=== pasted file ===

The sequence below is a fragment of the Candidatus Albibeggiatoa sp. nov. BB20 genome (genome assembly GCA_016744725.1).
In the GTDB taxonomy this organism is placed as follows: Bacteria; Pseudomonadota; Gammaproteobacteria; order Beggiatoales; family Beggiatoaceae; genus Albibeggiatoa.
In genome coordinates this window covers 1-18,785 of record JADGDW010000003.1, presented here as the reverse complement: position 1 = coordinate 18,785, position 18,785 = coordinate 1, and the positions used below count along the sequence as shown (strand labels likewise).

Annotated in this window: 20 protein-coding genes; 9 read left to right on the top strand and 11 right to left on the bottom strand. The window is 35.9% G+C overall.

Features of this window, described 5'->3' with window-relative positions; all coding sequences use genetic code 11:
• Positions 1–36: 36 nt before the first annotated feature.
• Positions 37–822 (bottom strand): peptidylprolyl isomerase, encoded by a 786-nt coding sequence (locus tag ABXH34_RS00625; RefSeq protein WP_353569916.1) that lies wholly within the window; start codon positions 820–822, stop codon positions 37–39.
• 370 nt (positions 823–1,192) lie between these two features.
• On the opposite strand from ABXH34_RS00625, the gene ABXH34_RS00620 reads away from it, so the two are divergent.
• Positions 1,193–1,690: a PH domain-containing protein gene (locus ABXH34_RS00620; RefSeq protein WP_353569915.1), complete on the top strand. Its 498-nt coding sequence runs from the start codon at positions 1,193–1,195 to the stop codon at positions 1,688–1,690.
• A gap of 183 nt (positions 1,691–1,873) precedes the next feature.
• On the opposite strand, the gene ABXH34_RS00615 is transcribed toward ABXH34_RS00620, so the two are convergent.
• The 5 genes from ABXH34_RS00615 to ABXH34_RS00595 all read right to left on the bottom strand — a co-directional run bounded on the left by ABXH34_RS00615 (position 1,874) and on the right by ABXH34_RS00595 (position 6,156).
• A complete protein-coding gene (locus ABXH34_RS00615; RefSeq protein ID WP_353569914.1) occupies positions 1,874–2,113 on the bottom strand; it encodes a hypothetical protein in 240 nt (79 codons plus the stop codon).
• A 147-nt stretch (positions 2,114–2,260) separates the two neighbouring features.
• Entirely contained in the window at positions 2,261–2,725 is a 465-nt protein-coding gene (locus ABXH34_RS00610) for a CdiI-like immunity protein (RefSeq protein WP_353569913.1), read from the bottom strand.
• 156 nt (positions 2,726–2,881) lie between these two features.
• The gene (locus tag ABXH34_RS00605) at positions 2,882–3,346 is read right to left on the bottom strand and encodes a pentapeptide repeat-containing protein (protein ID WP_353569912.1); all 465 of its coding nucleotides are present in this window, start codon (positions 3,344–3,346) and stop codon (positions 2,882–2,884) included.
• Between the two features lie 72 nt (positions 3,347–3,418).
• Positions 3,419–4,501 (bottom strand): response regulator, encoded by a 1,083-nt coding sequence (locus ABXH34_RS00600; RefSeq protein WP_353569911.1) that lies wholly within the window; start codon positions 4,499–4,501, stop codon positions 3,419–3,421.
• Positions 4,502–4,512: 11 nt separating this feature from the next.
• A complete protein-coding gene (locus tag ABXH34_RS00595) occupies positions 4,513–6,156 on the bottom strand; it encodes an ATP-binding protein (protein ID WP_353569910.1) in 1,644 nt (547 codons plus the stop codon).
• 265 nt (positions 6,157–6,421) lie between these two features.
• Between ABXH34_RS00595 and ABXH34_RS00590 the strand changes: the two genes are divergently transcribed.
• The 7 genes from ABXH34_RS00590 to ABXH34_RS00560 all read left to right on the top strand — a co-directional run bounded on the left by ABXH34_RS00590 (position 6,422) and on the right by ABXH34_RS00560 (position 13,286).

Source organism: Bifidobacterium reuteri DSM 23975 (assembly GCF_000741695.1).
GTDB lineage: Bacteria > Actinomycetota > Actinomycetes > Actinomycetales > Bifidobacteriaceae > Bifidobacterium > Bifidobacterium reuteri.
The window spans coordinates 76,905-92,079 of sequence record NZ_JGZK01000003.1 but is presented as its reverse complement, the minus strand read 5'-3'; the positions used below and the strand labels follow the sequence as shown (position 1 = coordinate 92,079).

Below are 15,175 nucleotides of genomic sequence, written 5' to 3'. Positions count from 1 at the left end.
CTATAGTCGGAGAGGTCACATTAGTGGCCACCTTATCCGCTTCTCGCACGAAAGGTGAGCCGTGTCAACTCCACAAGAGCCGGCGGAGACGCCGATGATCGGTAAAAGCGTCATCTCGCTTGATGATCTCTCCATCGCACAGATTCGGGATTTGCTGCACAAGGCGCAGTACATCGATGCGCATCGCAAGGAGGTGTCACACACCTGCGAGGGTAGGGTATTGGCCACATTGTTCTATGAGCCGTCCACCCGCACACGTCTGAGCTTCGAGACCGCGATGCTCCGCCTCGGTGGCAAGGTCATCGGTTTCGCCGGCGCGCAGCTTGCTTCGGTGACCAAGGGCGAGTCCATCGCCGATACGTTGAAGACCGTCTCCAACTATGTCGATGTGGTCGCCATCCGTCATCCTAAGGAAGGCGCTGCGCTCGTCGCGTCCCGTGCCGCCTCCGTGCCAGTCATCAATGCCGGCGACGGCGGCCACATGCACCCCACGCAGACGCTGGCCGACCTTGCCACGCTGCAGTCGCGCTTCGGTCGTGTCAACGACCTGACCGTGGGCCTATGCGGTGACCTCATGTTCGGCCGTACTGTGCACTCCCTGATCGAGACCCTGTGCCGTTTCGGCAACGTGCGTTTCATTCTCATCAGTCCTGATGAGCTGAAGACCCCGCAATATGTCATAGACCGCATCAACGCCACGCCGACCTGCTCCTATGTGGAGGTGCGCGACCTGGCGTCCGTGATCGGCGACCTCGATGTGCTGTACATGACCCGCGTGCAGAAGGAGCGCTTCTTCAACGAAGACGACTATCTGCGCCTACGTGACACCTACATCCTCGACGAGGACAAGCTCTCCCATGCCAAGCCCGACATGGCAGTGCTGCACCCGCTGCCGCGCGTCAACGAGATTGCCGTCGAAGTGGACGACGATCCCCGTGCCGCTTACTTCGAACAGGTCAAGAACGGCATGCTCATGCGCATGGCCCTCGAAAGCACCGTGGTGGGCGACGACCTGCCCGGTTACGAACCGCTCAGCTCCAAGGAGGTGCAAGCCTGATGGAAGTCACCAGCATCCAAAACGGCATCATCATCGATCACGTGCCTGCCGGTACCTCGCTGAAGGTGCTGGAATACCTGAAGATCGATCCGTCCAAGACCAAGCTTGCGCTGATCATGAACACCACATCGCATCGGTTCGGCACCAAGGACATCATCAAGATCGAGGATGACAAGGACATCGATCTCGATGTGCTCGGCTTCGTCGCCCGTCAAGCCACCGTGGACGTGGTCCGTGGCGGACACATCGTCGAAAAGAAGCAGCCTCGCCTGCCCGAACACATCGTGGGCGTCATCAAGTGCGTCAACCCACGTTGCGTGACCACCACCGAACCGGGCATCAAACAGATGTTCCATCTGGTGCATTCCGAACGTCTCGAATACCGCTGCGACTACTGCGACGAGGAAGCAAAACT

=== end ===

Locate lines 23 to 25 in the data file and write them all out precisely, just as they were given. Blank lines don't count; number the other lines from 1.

• 265 nt (positions 6,157–6,421) lie between these two features.
• Between ABXH34_RS00595 and ABXH34_RS00590 the strand changes: the two genes are divergently transcribed.
• The 7 genes from ABXH34_RS00590 to ABXH34_RS00560 all read left to right on the top strand — a co-directional run bounded on the left by ABXH34_RS00590 (position 6,422) and on the right by ABXH34_RS00560 (position 13,286).